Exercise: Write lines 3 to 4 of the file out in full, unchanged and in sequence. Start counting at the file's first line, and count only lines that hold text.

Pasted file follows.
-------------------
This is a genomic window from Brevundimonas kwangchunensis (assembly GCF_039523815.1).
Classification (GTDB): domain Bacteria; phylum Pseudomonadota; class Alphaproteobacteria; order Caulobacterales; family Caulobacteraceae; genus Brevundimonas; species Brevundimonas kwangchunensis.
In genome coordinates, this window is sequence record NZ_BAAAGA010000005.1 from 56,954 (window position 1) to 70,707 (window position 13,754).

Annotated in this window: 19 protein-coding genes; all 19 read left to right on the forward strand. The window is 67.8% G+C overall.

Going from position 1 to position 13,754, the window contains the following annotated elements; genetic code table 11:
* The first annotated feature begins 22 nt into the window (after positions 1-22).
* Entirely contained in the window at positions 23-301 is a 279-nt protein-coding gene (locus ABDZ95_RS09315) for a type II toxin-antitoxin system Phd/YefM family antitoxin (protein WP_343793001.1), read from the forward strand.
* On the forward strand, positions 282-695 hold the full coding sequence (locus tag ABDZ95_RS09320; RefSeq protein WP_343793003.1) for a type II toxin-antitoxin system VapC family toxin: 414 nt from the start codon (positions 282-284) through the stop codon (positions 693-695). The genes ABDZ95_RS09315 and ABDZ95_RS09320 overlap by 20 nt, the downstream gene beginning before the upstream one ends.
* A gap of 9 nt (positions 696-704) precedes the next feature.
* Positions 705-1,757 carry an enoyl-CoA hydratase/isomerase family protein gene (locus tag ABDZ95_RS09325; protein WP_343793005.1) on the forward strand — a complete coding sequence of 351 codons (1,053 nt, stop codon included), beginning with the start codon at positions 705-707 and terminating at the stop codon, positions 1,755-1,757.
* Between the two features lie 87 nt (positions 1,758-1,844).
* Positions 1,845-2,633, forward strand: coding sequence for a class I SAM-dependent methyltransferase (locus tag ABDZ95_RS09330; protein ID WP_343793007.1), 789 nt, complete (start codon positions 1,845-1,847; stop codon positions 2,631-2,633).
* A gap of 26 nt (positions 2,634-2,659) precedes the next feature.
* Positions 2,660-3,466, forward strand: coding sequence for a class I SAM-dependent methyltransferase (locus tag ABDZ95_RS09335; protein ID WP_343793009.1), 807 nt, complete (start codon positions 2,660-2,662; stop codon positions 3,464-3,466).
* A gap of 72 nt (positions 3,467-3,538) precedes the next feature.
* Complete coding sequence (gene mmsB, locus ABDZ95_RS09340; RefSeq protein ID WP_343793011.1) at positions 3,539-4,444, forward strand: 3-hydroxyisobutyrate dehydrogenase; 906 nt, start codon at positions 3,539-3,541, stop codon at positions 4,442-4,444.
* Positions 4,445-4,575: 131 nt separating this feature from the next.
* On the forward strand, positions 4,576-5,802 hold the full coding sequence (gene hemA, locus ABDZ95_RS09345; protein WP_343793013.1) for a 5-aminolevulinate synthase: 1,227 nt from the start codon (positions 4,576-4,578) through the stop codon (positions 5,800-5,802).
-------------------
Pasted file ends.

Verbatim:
In genome coordinates, this window is sequence record NZ_BAAAGA010000005.1 from 56,954 (window position 1) to 70,707 (window position 13,754).

Annotated in this window: 19 protein-coding genes; all 19 read left to right on the forward strand. The window is 67.8% G+C overall.